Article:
Georgia's 8th District (D): Until the last week of the 2006 campaign, we were told Rep. Jim Marshall (D) was in very strong shape to win reelection over former Rep. Mac Collins (R). Georgia bucked the national Democratic trend, however, and Marshall eked out a very narrow victory. That squeaker put him squarely on Republicans' 2008 target list and may well have convinced retired Major Gen. Richard Goddard (R), who had been courted to run before, to get into the race. While Goddard is highly touted by national Republicans, Collins has said he is interested in running again and will make a decision later this year. A primary would complicate a real Republican pick-up opportunity.

llinois's 8th District (D): This district is covered by the costly Chicago media market, meaning that any candidate readying a run against Rep. Melissa Bean (D) better be ready and able to raise and spend millions. Steve Greenberg (R), a wealthy businessman, fits the bill. After turning down pleas to take on an almost assuredly quixotic challenge to Sen. Dick Durbin (D) in 2008, Greenberg announced he would challenge Bean. While Bean has proven her campaign skills since unseating Phil Crane (R) in 2004, she holds in a very tough district for Democrats. President Bush carried the 8th with 56 percent of the vote in 2004, and Greenberg should benefit from presidential year turnout. This is one to watch.

Kansas 2nd District (D): The Republican primary between former Rep. Jim Ryun and state Treasurer Lynn Jenkins could be one of the best intraparty contests this cycle. The Club For Growth is already on the air bashing Jenkins for her alleged support for tax increases. It's hard to get a read on where national Republicans come down on this race. Ryun's inattentiveness cost him this district in 2006, but he appears to have learned his lesson. Jenkins is by far the more moderate of the two but could emerge from the primary badly damaged if these attacks continue. Rep. Nancy Boyda (D) is clearly vulnerable -- this district gave President Bush 59 percent of its vote in 2004 -- but we don't underestimate Kansas Republicans' ability to fumble the ball.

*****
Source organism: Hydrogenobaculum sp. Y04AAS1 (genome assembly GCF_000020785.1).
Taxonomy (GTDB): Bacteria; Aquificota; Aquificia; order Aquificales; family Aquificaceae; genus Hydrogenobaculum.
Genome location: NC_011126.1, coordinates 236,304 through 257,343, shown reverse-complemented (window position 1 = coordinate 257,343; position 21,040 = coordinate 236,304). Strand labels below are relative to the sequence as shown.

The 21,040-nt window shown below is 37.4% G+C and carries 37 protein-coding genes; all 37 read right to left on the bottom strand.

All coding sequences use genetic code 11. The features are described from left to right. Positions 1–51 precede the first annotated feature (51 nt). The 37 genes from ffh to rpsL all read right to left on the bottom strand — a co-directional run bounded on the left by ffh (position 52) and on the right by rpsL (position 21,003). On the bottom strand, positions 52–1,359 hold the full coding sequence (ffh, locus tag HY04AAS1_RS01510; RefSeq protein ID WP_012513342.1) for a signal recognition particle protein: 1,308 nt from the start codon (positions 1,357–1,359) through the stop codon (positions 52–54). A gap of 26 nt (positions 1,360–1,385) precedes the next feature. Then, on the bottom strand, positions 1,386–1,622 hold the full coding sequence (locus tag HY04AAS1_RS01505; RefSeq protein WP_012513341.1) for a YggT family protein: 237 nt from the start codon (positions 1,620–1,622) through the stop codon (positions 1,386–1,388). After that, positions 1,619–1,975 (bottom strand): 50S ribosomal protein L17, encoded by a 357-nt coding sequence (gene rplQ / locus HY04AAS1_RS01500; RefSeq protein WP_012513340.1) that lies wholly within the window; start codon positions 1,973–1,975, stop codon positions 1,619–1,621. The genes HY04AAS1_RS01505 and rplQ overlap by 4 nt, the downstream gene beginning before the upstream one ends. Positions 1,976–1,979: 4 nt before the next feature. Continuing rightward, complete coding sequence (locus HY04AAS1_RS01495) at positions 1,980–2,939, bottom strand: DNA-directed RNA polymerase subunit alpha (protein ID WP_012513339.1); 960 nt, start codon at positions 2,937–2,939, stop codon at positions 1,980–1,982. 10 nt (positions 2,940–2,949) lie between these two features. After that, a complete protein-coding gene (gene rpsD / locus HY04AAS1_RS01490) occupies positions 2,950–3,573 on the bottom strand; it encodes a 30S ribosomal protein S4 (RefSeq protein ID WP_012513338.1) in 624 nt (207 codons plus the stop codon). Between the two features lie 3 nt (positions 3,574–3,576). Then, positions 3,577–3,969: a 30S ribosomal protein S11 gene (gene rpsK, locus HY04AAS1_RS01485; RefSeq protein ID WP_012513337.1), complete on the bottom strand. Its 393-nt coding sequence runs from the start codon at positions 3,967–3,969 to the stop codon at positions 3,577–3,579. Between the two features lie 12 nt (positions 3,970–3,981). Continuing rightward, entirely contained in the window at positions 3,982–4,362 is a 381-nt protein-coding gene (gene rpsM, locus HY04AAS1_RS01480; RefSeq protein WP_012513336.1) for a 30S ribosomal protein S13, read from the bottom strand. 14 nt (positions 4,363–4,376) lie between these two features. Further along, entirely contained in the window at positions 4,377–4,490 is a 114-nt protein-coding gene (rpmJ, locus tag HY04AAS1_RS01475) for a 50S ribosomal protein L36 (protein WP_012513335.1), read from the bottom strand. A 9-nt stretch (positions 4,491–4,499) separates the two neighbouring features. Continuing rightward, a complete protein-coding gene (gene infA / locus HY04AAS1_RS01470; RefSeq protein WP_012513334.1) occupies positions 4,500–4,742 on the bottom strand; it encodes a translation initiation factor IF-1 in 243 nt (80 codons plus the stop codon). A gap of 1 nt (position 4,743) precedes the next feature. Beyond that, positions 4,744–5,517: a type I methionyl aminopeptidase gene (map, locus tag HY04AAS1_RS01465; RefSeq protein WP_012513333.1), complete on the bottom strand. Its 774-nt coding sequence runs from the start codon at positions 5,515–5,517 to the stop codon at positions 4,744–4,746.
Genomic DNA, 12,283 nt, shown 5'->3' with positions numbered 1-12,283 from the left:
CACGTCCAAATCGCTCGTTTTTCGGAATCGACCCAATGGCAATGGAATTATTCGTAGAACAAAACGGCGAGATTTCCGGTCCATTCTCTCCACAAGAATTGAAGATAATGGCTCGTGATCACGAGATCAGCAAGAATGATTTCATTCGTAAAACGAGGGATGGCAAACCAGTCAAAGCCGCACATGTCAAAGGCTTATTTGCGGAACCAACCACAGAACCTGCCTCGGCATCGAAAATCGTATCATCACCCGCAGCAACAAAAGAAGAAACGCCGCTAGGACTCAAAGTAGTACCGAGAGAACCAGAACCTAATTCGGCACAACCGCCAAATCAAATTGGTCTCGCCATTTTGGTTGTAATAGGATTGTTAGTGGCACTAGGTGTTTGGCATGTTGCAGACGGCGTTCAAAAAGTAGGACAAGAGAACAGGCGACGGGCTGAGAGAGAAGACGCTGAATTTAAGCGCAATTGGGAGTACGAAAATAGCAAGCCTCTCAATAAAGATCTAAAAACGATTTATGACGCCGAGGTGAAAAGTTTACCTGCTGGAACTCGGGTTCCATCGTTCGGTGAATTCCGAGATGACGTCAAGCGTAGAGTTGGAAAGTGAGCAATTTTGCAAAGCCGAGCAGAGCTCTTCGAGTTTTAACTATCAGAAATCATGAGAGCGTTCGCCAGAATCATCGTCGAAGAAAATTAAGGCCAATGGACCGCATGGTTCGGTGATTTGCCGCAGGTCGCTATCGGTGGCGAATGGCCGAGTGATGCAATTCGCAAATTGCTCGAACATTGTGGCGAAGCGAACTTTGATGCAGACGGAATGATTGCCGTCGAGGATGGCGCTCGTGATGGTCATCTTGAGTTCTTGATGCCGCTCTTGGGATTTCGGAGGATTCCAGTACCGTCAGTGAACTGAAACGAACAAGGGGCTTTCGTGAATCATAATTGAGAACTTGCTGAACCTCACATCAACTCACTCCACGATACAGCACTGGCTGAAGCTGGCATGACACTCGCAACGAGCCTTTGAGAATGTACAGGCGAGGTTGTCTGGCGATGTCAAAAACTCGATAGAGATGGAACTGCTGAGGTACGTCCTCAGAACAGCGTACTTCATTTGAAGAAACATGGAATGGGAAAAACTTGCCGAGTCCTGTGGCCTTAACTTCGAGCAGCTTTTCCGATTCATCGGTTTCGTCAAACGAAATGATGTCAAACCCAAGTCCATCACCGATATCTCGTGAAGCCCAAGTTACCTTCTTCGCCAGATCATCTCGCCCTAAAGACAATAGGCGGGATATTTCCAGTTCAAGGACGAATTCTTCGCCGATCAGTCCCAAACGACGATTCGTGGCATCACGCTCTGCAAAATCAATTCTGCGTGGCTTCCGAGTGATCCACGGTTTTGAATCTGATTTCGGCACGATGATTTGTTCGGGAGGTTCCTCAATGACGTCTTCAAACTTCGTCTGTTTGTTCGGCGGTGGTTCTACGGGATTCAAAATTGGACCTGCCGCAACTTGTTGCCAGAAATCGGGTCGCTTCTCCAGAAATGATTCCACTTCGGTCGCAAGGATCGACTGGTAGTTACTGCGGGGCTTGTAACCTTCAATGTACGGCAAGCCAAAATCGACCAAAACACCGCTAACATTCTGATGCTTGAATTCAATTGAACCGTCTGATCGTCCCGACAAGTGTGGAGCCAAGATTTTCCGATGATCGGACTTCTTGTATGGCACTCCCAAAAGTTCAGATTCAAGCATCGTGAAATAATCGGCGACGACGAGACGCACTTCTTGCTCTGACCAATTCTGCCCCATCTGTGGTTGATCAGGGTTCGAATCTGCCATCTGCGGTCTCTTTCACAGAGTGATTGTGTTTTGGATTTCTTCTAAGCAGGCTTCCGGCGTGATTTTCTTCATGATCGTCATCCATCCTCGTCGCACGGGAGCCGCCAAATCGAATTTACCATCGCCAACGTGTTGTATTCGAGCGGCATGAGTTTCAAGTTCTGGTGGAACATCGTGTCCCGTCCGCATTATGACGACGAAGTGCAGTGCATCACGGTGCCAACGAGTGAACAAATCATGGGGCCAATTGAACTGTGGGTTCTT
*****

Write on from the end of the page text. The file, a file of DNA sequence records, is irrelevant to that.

Ohio's 16th District (R): We're not sure what Rep. Ralph Regula's reelection plans are, but whether he stays or retires this seat should be competitive. Regula, who is 82 years old, raised just $1,500 in the first three months of the year and ended March with $91,000 in the bank. Democrats are thrilled about state Sen. John Boccieri's (D) candidacy, believing he can beat Regula or win an open-seat contest. The district tilts slightly to Republicans -- Bush won it with 54 percent of the vote in 2004. But Ohio recoiled strongly against Republican control in 2006 and the environment shows no signs of improvement just yet.

Pennsylvania's 10th District (D): U.S. Attorney Tom Marino's decision not to challenge freshman Rep. Chris Carney (D) robbed Republicans of their strongest potential candidate. But wealthy businessman Dan Meuser's (R) almost-certain candidacy means Republicans still plan to seriously contest this seat. By the numbers, it's a district Republicans should have never lost -- Bush won it with 60 percent of the vote in 2004. But former Rep. Don Sherwood's (R) personal problems dominated the '06 race, helping to hand Carney a victory. The freshman Democrat will face a much tougher race this time around.

Texas's 22nd District (D): We thought long and hard about leaving Rep. Nick Lampson (D) off The Line. After all, his two top Republican challengers -- Sugar Land Mayor David Wallace and Harris County Tax Assessor Paul Bettencourt -- have opted out of the race, and Lampson is a proven vote-getter who knows what he needs to do to win reelection. But we just couldn't get over the district's demographics and the fact that Bush won 64 percent of the vote here in 2004. Plenty of Republicans are mentioned as challengers, including state Rep. Robert Talton and Pete Olson, former chief of staff to Sen. John Cornyn (R-Texas).

By Chris Cillizza  |  June 29, 2007; 7:30 AM ET
Categories:  House , The Line